Like those who preceded me, I meet with all of the people who were closest to Larsson. I listen dutifully to their stories, charting the fluctuations between well-rehearsed boilerplate and outrageous fabulation. But it is only when I meet Therese Larsson, Stieg’s 26-year-old niece, that things begin to make sense. Her uncle’s death was devastating to her, and outside of a couple of local Swedish newspapers, she has avoided speaking to the press. But she has been increasingly disturbed by the mythological being that Stieg has become. “What I read in the paper — that’s not him,” she says in her father’s office. “That’s not Stieg.”
As she speaks, the thick curtains of Larsson Industries part, and a man emerges. His story, as it turns out, is far stranger, and sadder, than myth.
Larsson was not an only child, but for much of his childhood, he lived like one. His parents met as teenagers at an outdoor dance in the summer of 1953 in Skellefteå, a small city 500 miles north of Stockholm. Erland was on leave from the military. Vivianne was the daughter of a blue-collar worker. The following year, Karl Stig-Erland Larsson was born in Skelleftehamn, population 3,000. When Stieg was still an infant, Vivianne and Erland moved to Stockholm in the hope of finding jobs. They left their son behind with Vivianne’s parents.
Larsson grew up in Bjursele, a village of only 60 people. Larsson writes in The Girl With the Dragon Tattoo that “Bjursele was like a poster for the Västerbotten country village. It consisted of about 20 houses set relatively close together in a semicircle at one end of a lake… At the height of summer, it was as pretty as a postcard.”
As a boy, Stieg lived in his grandparents’ cottage in the woods. At the time, an old Swedish law was still in effect that barred children from attending school until they were seven. Written a century earlier, the law was intended to protect little boys and girls from being devoured by wolves while walking through the forest on the way to school. So Stieg grew up surrounded by forest, with no school, no television — only books. He loved detective stories, especially Astrid Lindgren’s series about the boy detective Kalle Blomkvist, and Sivar Ahlrud’s Tvillingdetektiverna, “twin detectives” who were a Swedish equivalent to the Hardy Boys. His grandfather Severin was also a source of constant fascination: He had opposed the Nazis during World War II and was a lifelong communist; Stieg would later publish political tracts in Trotskyite publications under the pen name “Severin.”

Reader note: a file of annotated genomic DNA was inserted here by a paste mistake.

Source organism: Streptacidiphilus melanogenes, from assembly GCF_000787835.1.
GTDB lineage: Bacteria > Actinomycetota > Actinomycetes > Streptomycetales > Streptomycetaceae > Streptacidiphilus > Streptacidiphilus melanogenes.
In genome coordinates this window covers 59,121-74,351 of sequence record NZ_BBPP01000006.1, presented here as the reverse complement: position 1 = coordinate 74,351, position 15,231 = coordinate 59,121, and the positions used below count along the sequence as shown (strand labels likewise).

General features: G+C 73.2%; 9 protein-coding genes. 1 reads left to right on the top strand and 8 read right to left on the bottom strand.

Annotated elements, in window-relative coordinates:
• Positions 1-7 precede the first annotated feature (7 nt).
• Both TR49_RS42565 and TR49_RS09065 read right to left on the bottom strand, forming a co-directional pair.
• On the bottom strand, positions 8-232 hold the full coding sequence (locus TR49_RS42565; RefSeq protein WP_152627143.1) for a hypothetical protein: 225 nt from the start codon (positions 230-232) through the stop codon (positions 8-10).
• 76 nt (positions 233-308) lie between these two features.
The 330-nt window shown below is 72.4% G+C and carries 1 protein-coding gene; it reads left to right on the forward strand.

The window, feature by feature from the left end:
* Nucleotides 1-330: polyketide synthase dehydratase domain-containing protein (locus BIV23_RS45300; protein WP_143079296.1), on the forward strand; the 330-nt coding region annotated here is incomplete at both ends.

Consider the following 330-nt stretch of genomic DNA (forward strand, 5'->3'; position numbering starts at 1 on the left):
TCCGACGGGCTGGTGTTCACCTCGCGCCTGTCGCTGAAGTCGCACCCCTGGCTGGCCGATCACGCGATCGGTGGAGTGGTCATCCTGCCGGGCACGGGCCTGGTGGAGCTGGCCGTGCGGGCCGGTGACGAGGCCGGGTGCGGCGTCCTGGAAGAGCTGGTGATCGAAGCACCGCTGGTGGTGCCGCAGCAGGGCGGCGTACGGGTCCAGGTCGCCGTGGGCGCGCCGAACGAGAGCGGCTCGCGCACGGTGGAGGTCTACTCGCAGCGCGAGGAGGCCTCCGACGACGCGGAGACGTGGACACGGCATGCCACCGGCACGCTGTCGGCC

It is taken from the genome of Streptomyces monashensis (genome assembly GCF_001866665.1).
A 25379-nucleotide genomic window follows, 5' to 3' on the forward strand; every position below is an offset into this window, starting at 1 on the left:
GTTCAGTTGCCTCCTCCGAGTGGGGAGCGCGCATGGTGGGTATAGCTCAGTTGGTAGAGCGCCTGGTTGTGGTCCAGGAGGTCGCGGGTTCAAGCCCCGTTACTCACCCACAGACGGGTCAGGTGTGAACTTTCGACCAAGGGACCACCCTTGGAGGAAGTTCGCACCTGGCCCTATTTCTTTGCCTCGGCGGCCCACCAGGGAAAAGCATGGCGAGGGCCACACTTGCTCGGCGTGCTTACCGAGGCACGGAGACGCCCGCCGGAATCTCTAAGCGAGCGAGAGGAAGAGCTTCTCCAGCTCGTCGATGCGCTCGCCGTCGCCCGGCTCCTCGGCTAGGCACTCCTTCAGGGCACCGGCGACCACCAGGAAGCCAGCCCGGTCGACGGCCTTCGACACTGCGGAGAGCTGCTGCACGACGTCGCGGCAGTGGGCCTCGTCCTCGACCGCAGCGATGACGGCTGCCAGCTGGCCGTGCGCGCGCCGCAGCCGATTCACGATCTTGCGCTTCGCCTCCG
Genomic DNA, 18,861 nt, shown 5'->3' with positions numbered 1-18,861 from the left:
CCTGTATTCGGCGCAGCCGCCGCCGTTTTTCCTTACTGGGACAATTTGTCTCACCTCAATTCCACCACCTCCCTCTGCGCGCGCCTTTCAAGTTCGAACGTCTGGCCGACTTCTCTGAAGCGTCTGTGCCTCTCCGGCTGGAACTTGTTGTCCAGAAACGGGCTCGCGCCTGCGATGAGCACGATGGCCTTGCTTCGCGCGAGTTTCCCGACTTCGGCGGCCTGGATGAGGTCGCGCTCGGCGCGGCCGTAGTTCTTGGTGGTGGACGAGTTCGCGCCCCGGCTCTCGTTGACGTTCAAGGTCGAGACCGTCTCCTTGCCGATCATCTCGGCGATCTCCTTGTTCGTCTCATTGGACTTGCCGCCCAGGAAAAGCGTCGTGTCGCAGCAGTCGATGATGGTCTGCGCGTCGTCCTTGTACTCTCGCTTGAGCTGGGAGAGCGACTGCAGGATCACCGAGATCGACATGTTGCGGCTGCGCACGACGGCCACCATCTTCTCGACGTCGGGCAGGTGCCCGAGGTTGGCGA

Stieg soon began making up his own stories. When his parents and his younger brother, Joakim, visited at Christmas, the two children would play in the woods, and at night, Stieg would narrate elaborate tales about a boy detective named Joakim Larsson, with titles like “The Mystery of the Killer in the Next House.” “I just loved to listen to him,” says Joakim. “If the stories were true or false, it didn’t matter.”
When Stieg was eight, Severin died, and he moved with his grandmother to Umeå, where the rest of the family had settled. His parents both found work in a dress shop, and his mother won a seat on the city council; his father later worked as an illustrator for the local newspaper. In their tiny one-bedroom apartment, Stieg’s grandmother took the sofa, while Stieg and Joakim had a bunk bed. Their parents slept in the hall, on the floor. Stieg, disturbed by this upheaval and Severin’s death, retreated into his fantasies. One day, he handed his father his first short story. It was about two boy detectives, Jack and John, who solve mysteries in America — in a distant town that bore a remarkable resemblance to Umeå. “I could recognize every stone, every tree, the lake,” Erland says now, still bewildered by his son’s abilities. Soon after, his parents surprised Stieg with a gift: his first typewriter.